At this point, I usually cook them a little longer to fully soften the bean.  I put them in a skillet with a little water, less than ¼ inch, and let them simmer until the water evaporates and the beans are fully tender but still bright green.  A little olive oil, chopped garlic, chopped rosemary and some salt and they are ready to enjoy as a side dish, pureed into a dip, or mixed with other vegetables.  My friends Kevin and Mary add them to a salad of early potatoes, tarragon and feta.  Most delicious!  Favas also pair wonderfully with other vegetables that ripen about the same time: asparagus, artichokes, peas, spring onions are great complimentary flavors.

I grow a lot of fava beans—usually four ten-foot rows.  That means that at a certain point there are a lot of ripe fava beans.  I set aside a morning and pick all that are ripe, shell, blanch, chill, slip out beans and pack them in pint freezer bags.  This year, fifty pounds of favas in the pod ended up as sixteen ten-ounce packets for the freezer.  Not a huge return but still a special treat to enjoy throughout the winter as puree, in soups or mixed with roasted roots or hearty greens.

I’ll write more about growing fava beans when I plant next year’s crop in late September. The variety I plant most years is Broad Windsor if you want to get some seeds and be ready to plant this fall.

Finally, seed catalogs and cookbooks often mention that a very small percentage of people of Mediterranean, Asian or African descent may have an allergic reaction to fava beans, so pay attention to any allergic symptoms the first time you eat favas or serve them to friends.

Growing Leeks

As my friend Suzanne emailed a few years ago, “The obvious reason to grow a vegetable garden is to have fresh and delicious organic produce, especially the types that are either highly perishable or mysteriously expensive.”  She put leeks at the top of the list of mysteriously expensive vegetables.

Why are leeks expensive?  It might be their long growing season, four to five months from seeding to harvest.  That’s a long time to take up market garden real estate.  Or it might be the extra care it takes to germinate the seed and grow seedlings to the point when they
can be transplanted, six or seven weeks in my garden.  Then there’s transplanting them and keeping the soil hilled up around the growing shaft to encourage as much tender, white leek as possible.  Having someone else do this work for you helps explain the cost, but if you like lots of leeks and want to spend your time instead of your money, you can grow them yourself.

I wasn’t particularly successful at growing leeks until I adopted Steve Solomon’s method outlined in his Growing Vegetables West of the Cascades.  If you don’t have his book, now in its 6th edition, and you want to grow leeks, buy it.  It will pay for itself in leeks the first year.

Following his instructions for winter leeks, in late May I work compost into a four-by-four foot area in the garden until the soil is light and mark out five rows.  Then I plant the seeds a half-inch apart in shallow furrows, cover them with half an inch of soil and spread Reemay over the bed. Varieties I’ve grown the past few years are King Sieg and Bleu de Solaize, both from Fedco Seeds and both very winter hardy. This year I’ve also planted Carantan from Pinetree Seeds, an heirloom reputed to be winter hardy as well.

I water the bed often to keep the soil moist and in a week or two the thin green threads of leeks are folding out of the ground.  I keep them covered with Reemay until the shoots have several strong leaves.  By mid-July, they are nearly the size of pencils and ready to transplant.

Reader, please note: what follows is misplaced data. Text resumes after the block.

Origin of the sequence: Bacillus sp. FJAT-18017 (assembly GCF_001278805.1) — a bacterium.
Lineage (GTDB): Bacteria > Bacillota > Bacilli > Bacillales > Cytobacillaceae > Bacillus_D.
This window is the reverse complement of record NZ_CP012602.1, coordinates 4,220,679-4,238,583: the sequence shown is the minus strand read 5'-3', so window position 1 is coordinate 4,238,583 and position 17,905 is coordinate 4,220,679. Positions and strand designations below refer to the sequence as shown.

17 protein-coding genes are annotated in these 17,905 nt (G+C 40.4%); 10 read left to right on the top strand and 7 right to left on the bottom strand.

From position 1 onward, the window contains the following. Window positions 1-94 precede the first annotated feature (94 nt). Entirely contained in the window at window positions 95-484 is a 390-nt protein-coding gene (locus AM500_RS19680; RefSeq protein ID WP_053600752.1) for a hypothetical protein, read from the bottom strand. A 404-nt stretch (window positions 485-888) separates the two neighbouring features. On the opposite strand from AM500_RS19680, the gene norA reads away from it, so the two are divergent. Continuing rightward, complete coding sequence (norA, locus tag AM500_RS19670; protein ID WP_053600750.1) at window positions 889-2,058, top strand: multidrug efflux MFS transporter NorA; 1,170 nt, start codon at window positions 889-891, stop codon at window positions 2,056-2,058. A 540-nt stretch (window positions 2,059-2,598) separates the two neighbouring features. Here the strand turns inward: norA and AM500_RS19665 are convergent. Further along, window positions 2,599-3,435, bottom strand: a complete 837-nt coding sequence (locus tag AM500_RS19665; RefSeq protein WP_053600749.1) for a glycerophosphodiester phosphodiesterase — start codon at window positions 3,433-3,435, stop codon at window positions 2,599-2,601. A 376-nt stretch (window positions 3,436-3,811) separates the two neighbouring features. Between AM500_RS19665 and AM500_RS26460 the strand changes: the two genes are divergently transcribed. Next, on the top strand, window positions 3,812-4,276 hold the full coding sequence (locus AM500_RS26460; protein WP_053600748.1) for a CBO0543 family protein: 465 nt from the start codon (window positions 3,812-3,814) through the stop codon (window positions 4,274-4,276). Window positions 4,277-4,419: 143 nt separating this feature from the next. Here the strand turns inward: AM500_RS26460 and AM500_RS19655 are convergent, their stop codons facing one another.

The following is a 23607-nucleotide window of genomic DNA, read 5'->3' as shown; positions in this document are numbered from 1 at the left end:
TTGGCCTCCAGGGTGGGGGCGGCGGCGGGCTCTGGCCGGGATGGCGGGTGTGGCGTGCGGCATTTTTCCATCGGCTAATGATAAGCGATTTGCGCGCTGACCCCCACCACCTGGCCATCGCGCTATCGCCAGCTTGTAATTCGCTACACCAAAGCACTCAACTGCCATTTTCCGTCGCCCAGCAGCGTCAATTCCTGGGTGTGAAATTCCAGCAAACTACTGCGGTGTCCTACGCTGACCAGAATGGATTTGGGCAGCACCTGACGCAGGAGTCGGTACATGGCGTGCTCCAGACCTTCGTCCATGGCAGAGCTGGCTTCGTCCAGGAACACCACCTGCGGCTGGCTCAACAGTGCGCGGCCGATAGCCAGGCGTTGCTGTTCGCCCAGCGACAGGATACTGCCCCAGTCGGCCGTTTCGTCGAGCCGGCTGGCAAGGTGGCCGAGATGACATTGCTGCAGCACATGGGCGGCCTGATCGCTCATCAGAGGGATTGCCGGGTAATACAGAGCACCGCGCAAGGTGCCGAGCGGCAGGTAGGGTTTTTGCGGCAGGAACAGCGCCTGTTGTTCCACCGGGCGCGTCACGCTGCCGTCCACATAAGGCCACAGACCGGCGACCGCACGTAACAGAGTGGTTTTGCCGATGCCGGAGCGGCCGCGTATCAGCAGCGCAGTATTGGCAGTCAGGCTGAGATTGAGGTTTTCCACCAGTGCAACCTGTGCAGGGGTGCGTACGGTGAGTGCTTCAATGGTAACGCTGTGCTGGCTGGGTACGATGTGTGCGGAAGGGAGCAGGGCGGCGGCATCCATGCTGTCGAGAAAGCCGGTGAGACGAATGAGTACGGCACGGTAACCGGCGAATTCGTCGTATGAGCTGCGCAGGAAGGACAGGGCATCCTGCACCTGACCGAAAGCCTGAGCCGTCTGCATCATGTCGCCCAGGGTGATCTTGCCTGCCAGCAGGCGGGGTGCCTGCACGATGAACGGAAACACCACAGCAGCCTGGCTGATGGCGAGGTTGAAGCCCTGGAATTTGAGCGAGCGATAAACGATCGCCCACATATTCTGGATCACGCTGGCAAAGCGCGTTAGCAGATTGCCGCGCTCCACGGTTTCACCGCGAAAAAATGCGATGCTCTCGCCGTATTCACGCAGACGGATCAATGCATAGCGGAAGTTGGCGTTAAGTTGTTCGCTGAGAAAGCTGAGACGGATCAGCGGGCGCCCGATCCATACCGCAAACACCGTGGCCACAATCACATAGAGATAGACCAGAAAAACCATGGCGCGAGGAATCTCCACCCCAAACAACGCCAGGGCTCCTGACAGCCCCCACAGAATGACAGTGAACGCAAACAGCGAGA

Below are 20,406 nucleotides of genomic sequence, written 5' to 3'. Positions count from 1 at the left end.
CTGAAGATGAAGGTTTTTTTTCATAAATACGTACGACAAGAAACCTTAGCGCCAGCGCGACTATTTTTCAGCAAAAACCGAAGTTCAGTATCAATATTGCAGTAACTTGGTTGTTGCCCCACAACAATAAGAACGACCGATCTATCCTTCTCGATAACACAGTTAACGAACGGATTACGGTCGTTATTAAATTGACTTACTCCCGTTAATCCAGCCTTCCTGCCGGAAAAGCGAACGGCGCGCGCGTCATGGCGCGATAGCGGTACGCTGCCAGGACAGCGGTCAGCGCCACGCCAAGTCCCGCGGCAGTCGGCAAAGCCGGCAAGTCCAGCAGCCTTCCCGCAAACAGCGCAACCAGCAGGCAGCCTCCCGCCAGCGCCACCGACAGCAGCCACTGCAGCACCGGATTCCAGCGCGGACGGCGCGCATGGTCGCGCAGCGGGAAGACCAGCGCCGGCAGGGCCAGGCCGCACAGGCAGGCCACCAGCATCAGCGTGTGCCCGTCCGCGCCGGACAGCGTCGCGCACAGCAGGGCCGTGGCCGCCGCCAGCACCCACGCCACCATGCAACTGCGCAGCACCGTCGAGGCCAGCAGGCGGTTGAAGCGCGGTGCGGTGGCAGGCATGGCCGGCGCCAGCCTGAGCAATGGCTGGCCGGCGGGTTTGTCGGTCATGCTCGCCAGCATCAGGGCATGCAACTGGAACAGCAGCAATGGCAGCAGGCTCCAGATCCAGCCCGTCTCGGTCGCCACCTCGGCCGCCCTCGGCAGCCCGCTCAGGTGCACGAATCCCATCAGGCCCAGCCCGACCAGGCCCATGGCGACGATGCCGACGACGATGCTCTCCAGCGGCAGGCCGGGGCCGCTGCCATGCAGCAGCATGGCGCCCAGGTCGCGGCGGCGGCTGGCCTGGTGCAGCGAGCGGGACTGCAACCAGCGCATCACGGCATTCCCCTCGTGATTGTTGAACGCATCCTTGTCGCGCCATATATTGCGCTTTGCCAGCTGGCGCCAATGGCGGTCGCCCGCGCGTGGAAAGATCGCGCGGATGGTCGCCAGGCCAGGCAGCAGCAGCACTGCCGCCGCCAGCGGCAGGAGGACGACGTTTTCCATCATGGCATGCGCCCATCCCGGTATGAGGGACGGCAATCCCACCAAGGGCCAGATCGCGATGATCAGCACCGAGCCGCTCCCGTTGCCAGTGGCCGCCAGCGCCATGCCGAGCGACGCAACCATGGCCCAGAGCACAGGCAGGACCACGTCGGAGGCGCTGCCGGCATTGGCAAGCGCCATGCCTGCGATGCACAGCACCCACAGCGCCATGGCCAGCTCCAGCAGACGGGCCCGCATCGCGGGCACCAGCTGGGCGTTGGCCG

Transplanting is where Solomon’s instructions are most valuable, and the process is enough fun that I look forward to it each year.  I’ve modified his instructions to include a board that supports the leeks as I set them out and helps prevent dirt from falling into the leaf joints.  Also, rather than running a series of rows perpendicular to the long side of a bed as he describes, I plant three rows parallel to long side of the bed because this pattern matches my irrigation tape.

The first step is clipping off the top half of the seedlings. Solomon explains that altering the ratio of leaf area to root reduces the disturbed root system’s demand for water and allows the plants to resume growing more quickly.  After clipping the tops, I gently dig a couple dozen plants, placing them in a small bucket and keeping the roots covered with dirt or water.

As the photo shows, I dig an eight-inch deep trench, prop the board against some bamboo stakes at a slight angle in the trench, and lay the leek seedlings along the board, spacing them at two-inch intervals marked on the board and stretching the roots out along the surface of the soil.  I cover the roots with about an inch of soil and press down gently.  Then I pull the board toward me, brush another inch of soil behind it and firm the soil down.  Then—this is the magic part—I pull up the board and the leeks are upright and clean.  I firm the soil around any that look wobbly and water them thoroughly.  The four-foot board lets me transplant twenty-four leeks at a time so I try to dig only as many transplants as I need for each board section.

Every week, I fill in the trench around the growing leeks, being careful not to knock dirt into the joints between the leaves.  In six weeks or so, the trenches are full and I begin hilling up the soil around the shafts up to the first leaf joint to blanch them white. By early October, the leeks will be ready to harvest and, even better, they will hold throughout the winter.

As I transplant leeks and care for them over the summer months, I imagine favorite winter meals: Pan-Roasted Pork Loin with Leeks from Marcella’s Italian Kitchen (1986), one of those simple but exquisite flavor combinations Italian cooks like Marcella Hazan do so well. And Leek Tart from Alice Water’s Chez Panisse Vegetables (1996): just leeks in pastry, no cream, no cheese, just a little thyme.  These and other leek-filled dishes are what keep me growing leeks each year.